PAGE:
The Coroner spent the first three and a half weeks out of  a total nine and a half working at Ground Zero in the morgue. He and his team were responsible for sending deceased victims to the medical examiners office. They’re responsibilities included identifying victims, their cause of death and returning victims to their loved ones.

However, the identification process was far from easy.

“Sometimes they may bring an arm, sometimes they may bring a leg, sometimes they just brought flesh.. there wasn’t a body. I’ve seen them use shovels to shovel up a deceased person, I mean it was just so overwhelming knowing this is somebody’s loved one who had been smashed and was now the size of a sheet of paper. How all the bones had broken into pieces… it was very difficult to deal with.”

In the cases regarding the finding of body parts, victims without identifiable features or identification such as wallets, name tags or business cards, the Federal team turned to the families and DNA matchups.

“Many times when we couldn’t identify them through fingerprints, x rays or ID’s, we had to get family members  to come in and ask them questions like if they had any tattoos, birthmarks or what they had on that day. Families would bring things like toothbrushes or hair brushes to match it up with a DNA sample we had from each victim. We got this DNA by swabbing the victims mouth, blood samples, their teeth and things like that.” Fowler explained.

In his nine and a half total weeks in New York, he says families never stopped trying to find their loved ones.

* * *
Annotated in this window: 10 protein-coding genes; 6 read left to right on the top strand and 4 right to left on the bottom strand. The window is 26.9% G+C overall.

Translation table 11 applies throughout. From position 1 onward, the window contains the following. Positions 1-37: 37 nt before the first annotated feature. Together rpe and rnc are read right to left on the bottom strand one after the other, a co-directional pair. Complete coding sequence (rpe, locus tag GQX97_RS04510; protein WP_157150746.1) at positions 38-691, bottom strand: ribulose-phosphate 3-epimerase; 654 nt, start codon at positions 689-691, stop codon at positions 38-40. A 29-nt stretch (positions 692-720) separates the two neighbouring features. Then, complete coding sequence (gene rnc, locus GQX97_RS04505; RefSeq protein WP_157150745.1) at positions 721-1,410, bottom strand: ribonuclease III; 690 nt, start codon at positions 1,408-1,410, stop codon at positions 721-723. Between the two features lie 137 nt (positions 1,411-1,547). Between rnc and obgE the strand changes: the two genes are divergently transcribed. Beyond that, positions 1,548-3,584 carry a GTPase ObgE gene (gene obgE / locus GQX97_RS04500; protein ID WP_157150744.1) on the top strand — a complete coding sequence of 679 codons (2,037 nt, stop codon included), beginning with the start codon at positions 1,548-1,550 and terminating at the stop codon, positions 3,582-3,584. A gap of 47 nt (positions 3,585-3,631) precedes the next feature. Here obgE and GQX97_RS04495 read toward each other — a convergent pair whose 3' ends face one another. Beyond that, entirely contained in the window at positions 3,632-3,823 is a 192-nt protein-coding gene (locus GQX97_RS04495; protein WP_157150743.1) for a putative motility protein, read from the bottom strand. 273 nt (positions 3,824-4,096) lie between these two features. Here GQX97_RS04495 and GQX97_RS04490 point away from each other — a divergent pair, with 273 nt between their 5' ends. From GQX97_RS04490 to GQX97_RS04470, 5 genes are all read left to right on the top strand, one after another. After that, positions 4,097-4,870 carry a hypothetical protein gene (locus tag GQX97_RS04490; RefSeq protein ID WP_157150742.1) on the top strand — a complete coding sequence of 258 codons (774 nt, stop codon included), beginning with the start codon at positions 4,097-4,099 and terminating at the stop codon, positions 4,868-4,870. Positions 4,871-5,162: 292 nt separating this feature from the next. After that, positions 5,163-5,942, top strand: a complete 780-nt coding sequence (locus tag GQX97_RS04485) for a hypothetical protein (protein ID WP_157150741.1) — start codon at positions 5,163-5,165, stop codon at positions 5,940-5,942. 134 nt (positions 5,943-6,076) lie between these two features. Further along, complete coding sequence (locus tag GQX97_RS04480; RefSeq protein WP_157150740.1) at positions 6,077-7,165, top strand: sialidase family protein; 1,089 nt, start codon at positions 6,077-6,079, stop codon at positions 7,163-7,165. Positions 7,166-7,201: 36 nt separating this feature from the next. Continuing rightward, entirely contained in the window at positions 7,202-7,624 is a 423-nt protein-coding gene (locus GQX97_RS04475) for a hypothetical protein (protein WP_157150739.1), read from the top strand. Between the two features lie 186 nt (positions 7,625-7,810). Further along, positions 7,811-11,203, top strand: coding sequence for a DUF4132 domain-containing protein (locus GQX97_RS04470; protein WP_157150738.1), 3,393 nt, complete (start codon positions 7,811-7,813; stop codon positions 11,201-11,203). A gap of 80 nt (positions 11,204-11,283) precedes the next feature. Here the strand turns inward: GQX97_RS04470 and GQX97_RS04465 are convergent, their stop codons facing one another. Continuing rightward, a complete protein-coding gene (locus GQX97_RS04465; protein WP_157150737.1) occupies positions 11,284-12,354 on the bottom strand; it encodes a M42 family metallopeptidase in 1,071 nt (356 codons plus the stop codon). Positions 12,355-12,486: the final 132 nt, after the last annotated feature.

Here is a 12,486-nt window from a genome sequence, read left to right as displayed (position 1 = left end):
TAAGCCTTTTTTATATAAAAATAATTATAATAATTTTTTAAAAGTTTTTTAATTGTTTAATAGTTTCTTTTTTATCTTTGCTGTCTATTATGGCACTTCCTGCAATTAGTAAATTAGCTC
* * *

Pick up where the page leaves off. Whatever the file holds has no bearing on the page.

“The crowd all day every day was so overwhelming. The block was taped off and the national guard was there trying to keep families members from crossing over. Every day families were trying to give us pictures of their loved ones asking and begging us to please find their loved one.”

The magnitude of the September 11th attacks were so emotional, it was the first disaster he ever cried at.

“It was very touching, I mean it brought tears to my eyes. September eleventh was the first disaster I ever really cried because there was so much grief down at Ground Zero and so many thousands of people looking for their loved one wondering if they made it out… and about 80-90 percent of the time.. they did not. From what I saw and heard, more people died than survived. Many families to this day never even got the closure of having a funeral for their loved one because they were never found. It’s very touching.”

Although he returned with the trauma of 9/11, he also returned with souvenirs from his first responder colleagues.

“When we worked in ground zero all of us had to wear safety hats.. when we came home from New York we had different people sign our hats.”

He keeps his hat hanging up in his office alongside the pins and patches traded among responders and NYPD and FD hats. However, the thing most special to him are the relationships he formed.